Most actors, especially the male, British ones, will crack a few self-deprecating jokes in an interview, if only for form’s sake. Call it the Hugh Grant legacy. Jason Isaacs does this often enough to make you think he may actually mean it. “I just think I’m rubbish,” he says at one point. Then, later: “I can’t believe people don’t go, ‘I’m so sorry, we’ve made a terrible mistake for the last 30 years. Please go and open a cake shop.’” As regards his casting in The Death of Stalin, Armando Iannucci’s splendidly bleak new comedy about Soviet power struggles, he is even more »
- Ellen E Jones
Film Review: ‘Tyler Perry’s Boo 2! A Madea Halloween’
In his career as a writer, director, actor, mogul, and one-man filmmaking factory, Tyler Perry has given us shamelessly over-the-top demon-yuppie melodrama; exuberantly dirty-minded dress-up burlesque; squeaky-clean family soap opera; a rare bid for prestige with his 2010 adaptation of “For Colored Girls”; and, in last year’s “Boo! A Madea Halloween,” his message-movie version of a fright-night comedy. But with “Tyler Perry’s Boo 2! A Madea Halloween,” Perry pushes into novel terrain. He has made a slasher movie, or the satire of a slasher movie, or the world’s most purposefully ineffectual slasher movie, or something. Even if you’re just looking for a Tyler Perry night out, be very afraid. (One qualification: Uncle Joe gets some tasty nasty lines.)
On her 18th birthday, Tiffany (Diamond White), the parochial-school heroine of the first “Boo!,” with her normal-girl-meets-Teen-Vogue generic Barbie-doll hauteur, is invited to another Halloween frat party thrown by the geek muscleheads of Upsilon Theta. Perry stages »
- Owen Gleiberman
‘Gotham’ Recap: “The Blade’s Path” – Born On a Monday
Tonight’s episode of Gotham, titled “The Blade’s Path,” was one of those rare Balloonman specials: an entry so beautifully absurd that it transcends the show’s regular status of silly fun to become something more, like a child accidentally finger-painting the Mona Lisa. I’m not even sure where to begin, to be honest. With Butch Gilzean rising from the dead as an albino Frankenstein to murder a nearby band of woodland tramps? With Bruce Wayne viciously stabbing an immortal sorcerer who I guess also moonlights as a foreign diplomat? With the mafia crime family plot that … »
- Vinnie Mancuso
Ted Danson is Sneakily Reinventing Himself on ‘The Good Place’
At the start of Chapter 18 of “The Good Place,” Ted Danson’s Michael — the architect of a human torture chamber who’s recently switched sides in an attempt to help his former captives — laments how his new bosses are running The Bad Place.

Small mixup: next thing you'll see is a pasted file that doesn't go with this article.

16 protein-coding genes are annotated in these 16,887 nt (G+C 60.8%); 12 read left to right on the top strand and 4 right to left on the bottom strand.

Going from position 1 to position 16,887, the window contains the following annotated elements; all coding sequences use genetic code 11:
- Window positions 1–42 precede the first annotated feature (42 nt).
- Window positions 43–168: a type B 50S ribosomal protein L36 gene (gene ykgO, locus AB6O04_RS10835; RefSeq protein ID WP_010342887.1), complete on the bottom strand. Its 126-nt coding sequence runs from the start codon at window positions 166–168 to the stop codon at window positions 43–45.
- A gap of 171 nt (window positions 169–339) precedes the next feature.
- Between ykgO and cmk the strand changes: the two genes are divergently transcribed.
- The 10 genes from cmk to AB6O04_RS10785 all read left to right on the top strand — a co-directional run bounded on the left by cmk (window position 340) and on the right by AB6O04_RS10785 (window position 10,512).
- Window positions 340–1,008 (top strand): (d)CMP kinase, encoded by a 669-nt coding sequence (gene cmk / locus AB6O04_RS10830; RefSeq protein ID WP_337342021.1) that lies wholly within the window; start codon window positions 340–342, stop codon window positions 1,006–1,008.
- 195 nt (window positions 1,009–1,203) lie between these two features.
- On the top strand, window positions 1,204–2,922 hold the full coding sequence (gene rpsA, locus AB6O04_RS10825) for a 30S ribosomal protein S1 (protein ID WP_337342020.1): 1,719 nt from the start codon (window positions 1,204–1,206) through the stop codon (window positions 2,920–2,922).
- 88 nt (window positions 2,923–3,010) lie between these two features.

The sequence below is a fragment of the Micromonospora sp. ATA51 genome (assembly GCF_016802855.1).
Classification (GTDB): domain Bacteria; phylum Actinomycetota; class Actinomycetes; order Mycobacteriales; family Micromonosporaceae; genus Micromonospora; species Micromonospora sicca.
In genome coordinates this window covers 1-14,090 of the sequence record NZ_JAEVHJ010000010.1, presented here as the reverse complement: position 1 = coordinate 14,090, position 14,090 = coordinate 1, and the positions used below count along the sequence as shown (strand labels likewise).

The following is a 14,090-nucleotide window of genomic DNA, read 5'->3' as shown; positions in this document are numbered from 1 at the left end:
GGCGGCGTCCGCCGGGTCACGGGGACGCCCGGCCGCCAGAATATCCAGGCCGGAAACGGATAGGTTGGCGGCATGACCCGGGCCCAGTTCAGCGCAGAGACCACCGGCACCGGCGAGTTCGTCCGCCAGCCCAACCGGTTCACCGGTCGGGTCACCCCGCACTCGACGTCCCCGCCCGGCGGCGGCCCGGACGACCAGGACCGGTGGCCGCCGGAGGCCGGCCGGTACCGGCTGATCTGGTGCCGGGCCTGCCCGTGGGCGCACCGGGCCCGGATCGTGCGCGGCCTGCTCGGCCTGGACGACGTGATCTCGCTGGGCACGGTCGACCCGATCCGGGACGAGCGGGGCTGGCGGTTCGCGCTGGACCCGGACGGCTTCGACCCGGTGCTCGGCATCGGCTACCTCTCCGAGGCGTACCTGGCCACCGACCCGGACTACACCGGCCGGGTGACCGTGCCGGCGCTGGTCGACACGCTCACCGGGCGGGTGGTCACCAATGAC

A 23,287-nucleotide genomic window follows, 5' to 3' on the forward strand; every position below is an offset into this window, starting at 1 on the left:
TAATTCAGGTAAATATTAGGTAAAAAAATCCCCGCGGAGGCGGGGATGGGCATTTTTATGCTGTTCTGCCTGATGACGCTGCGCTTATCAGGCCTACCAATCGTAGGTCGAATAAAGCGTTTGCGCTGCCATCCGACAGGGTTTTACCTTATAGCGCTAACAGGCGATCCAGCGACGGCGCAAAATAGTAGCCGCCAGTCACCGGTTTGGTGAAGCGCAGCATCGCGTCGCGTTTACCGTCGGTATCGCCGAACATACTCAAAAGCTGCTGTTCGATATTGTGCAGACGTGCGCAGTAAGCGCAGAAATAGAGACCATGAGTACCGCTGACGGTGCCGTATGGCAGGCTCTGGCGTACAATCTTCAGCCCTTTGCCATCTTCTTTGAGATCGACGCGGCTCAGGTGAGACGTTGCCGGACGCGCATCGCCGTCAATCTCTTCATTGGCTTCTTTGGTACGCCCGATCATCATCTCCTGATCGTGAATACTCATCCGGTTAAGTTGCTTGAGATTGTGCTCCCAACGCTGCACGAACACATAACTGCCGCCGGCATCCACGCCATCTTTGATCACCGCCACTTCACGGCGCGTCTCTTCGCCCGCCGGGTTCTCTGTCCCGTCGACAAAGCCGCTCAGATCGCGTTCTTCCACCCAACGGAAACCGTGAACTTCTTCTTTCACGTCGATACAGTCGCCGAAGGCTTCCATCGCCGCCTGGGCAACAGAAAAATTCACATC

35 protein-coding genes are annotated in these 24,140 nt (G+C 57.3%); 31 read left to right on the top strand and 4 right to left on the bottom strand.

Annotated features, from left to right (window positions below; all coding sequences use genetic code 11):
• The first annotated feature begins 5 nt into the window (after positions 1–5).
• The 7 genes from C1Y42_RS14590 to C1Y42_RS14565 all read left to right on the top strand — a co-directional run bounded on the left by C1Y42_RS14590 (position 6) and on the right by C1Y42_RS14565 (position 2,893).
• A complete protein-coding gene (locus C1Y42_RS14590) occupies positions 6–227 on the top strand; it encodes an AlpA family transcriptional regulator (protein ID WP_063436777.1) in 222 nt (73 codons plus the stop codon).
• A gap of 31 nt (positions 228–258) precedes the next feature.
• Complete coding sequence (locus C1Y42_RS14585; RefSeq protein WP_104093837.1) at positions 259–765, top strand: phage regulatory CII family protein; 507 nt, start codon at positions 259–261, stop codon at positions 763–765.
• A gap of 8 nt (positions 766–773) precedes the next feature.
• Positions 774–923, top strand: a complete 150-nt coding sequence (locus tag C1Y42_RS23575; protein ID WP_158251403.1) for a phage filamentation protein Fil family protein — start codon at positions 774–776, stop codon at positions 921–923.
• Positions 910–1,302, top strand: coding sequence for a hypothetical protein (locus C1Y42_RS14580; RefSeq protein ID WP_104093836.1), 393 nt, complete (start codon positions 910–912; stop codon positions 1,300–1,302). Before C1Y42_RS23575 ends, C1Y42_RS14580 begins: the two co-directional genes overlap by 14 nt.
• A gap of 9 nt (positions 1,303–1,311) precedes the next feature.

“It really tucks my nuggets,” he says. “I worked so hard on my torture ideas, and theirs are so basic. These millennials, they have no work ethic.”
When Tahani (Jameela Jamil) and Jason (Manny Jacinto), who are both around the millennial age, give him a puzzled look, he continues. “Oh sorry, a millennial is someone who has only been torturing people for a thousand years.”
But the pun-like wordplay above sparked a troubling thought. Considering the middling “Good Place” ratings and the recent history of its star…
Do real millennials not get Ted Danson?
Now, to be fair, “The Good Place” ratings aren’t bad. In fact, »
- Ben Travers
‘The Walking Dead’: AMC Launches Online Campaign to Make Season 8 Available on Hulu
If AMC has your email address, you might have gotten a strange message on Thursday evening, warning you that if you want to watch “The Walking Dead” this Sunday night, you can watch it “everywhere” — except Hulu.
The message came with a link to the website wheretowatchtwd.com, but the site is not a viewing guide to your options for the upcoming Season 8 premiere (which also happens to be the 100th episode). Instead, it’s a form asking Hulu customers to enter their information: “To ensure you don’t miss the new season of the biggest show on TV, let Hulu know you want The Walking Dead!”
The campaign is most likely related to Hulu’s live TV streaming offering. That service includes major channels from almost every conglomerate, including Disney/ABC, NBCUniversal, CBS, 21st Century Fox, and Turner. But missing from that package: AMC Networks’ channels, which include AMC, »
- Liz Shannon Miller